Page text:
Thich Nhat Hanh has published forty books in English translation. That constitutes a nice backlist, but there is still another sixty-some untranslated titles for his publisher to dip into. Clearly, Nhat Hanh is prolific, but his body of work is truly impressive considering his work ethic is tempered by his practice of mindfulness—a conscious embrace of the present moment. Although health concerns have finally slowed down the ninety-year-old teacher, Max Pugh & Marc J. Francis documented the Thien (Zen) Buddhist monk at the peak of his powers, as he interacts with the students and fellow monastics of his Plum Village spiritual community in Walk with Me (trailer here), which screens during this year’s SXSW.
Nhat Hanh first rose to prominence advocating a peaceful resolution to the Vietnam War, but when the war did indeed end, he was exiled from his country until 2005, which probably tells you everything you need to know about the so-called Peace Movement’s assumptions. Yet, one could argue his influence has been far greater than if he had remained in his homeland, as has been the case for the great teachers of Tibetan Buddhism.
Pugh & Francis manage to capture a sense of what attracts both the monastics and the visitors to Plum Village (near Dordogne, which also has a large British expat community). Obviously, the tranquil vibe starts with Nhat Hanh himself, but a sense of mindfulness permeates the place. We see it in practice when the entire community stops in mid-stride and mid-sentence whenever bells chime, to re-focus on the moment. It is also impossible to miss the beauty of their services, especially those involving performances by Sister Trai Nghiem and her fellow musical monastics. Many visitors are literally moved to tears by their sounds and probably a lot of audience members will be right there with them.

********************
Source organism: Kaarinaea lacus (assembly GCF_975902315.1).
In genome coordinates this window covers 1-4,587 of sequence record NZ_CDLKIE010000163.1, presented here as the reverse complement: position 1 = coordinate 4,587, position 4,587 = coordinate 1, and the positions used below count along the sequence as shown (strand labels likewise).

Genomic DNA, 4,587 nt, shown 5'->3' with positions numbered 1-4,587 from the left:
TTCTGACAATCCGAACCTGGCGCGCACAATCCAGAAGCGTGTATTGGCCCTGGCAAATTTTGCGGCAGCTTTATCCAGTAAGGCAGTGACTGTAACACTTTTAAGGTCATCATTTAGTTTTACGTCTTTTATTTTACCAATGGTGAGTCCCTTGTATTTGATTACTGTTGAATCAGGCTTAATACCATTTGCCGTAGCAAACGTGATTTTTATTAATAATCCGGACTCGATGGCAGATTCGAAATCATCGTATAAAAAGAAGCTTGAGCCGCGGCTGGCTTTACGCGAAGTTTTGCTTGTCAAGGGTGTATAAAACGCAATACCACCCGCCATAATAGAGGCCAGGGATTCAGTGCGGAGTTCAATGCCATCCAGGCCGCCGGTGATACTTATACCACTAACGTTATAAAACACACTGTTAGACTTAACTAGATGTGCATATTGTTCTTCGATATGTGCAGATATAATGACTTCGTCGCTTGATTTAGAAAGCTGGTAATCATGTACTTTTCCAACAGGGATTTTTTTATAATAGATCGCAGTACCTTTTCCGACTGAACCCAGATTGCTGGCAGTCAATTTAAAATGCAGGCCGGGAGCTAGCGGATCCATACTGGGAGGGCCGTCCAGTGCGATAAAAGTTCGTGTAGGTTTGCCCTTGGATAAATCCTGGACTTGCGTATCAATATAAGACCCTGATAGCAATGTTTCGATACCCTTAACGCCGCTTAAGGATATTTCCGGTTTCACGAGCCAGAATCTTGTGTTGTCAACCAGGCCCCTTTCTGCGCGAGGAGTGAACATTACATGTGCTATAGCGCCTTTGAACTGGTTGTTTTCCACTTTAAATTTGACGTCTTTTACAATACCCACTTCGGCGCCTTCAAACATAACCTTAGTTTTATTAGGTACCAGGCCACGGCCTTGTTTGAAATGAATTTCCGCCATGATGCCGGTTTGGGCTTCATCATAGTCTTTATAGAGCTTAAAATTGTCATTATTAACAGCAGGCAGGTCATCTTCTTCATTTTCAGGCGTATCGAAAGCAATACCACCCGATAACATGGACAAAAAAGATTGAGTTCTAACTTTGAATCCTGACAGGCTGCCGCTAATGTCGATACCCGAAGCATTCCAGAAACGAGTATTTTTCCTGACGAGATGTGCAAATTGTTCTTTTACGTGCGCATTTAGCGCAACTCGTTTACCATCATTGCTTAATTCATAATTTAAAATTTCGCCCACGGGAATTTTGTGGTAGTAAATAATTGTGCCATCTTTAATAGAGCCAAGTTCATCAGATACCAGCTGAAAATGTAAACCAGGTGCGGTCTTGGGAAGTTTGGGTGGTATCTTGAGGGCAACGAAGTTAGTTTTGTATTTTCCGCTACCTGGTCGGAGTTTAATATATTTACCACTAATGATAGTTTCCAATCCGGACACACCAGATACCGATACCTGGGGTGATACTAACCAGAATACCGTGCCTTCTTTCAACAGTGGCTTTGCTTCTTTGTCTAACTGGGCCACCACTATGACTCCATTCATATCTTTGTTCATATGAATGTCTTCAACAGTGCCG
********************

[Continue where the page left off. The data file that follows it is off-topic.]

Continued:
However, unlike the still spritely Dalai Lama, it is hard to draw a bead on Nhat Hanh’s personality, beyond his superhuman sereneness. Benedict Cumberbatch (who might replace Richard Gere as the go-to narrator for Buddhist-themed documentaries) reads excerpts from Fragrant Palm Leaves with all do sensitivity, but his syrupy voice reinforces our distance from the ostensive subject. Instead, Pugh & Francis apparently opt to show how the teacher is reflected in the disciple. Again, Walk with Me will sneak up and coldcock viewers with the depth of feeling experienced by an American monastic reuniting with the nursing home-bound father she rarely has an opportunity to visit.